- Who breaks the "unwritten rules" of interaction and to what end?
- When, how, and for whom do the "unwritten rules" hinder interaction?
- When does interaction require sidestepping its "unwritten rules" in favor of problem-solving processes?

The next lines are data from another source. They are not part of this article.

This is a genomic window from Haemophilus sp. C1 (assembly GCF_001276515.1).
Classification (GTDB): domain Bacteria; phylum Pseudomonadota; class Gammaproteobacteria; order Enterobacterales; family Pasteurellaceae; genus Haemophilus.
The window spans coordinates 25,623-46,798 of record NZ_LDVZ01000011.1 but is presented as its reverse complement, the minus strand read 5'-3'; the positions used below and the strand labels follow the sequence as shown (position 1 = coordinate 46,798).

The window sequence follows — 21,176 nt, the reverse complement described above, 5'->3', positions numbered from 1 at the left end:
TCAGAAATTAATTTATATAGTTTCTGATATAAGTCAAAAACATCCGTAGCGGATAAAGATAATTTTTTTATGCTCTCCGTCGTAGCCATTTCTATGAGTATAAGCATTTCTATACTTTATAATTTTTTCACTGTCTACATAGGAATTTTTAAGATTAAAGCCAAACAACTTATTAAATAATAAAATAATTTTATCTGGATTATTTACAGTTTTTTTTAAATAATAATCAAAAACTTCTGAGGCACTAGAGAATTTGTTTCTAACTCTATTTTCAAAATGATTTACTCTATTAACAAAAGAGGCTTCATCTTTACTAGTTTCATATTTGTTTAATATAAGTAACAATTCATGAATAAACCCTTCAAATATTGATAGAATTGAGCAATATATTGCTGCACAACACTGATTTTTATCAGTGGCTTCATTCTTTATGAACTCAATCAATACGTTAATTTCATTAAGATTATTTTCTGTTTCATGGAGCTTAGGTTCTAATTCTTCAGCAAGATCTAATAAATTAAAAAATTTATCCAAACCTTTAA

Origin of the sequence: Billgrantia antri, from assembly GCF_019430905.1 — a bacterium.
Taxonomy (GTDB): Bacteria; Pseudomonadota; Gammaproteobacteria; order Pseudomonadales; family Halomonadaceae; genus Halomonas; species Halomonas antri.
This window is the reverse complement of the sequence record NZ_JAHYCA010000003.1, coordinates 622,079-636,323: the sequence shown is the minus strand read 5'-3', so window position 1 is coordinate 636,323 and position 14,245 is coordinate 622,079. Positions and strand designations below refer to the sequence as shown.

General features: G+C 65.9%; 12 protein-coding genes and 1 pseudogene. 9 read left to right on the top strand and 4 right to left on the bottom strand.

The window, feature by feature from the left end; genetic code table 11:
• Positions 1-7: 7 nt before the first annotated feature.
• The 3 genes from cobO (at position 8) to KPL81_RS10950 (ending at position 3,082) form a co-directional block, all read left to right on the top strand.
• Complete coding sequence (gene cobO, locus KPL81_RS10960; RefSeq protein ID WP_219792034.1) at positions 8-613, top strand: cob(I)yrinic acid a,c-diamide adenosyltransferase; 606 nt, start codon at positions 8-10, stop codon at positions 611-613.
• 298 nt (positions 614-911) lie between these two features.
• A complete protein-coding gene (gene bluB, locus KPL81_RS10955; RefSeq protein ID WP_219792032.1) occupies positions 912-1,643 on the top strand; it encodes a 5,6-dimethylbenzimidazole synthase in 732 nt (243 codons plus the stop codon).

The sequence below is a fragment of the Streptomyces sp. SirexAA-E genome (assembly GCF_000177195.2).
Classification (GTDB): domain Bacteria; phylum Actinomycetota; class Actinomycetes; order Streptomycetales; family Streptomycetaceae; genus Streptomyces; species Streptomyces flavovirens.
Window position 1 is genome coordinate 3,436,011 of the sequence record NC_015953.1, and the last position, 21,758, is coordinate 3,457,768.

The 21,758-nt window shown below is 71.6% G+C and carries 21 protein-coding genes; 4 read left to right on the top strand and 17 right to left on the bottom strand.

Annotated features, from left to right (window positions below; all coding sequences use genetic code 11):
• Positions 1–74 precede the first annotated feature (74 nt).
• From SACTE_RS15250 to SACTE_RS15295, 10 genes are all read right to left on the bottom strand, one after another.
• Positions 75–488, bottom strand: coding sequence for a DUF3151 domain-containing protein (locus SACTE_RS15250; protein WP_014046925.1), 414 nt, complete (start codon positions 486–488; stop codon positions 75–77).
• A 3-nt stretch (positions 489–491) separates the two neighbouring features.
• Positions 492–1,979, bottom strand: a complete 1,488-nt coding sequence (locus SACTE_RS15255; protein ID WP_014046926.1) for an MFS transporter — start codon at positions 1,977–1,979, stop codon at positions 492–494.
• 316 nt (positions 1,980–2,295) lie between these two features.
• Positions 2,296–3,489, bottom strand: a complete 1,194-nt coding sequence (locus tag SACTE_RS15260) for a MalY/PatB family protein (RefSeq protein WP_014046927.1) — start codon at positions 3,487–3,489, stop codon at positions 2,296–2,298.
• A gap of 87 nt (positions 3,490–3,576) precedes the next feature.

While maintaining consistent norms is important for a group's stability, disrupting norms is sometimes necessary for expanding a group's work or for expanding participation in the group. We are interested in several situations. First, we study instances where specific norms hinder participation in a group, by limiting the kinds of people who can join the group or the ways they can participate in the group. Second, we study instances where an entire normative framework is an obstacle. In this case, groups must often coordinate conflicting values to achieve their objectives. Across the board, we study whether focusing on solutions might be more effective than coordinating norms, which can ultimately give groups an opportunity to rethink their normative values and practices.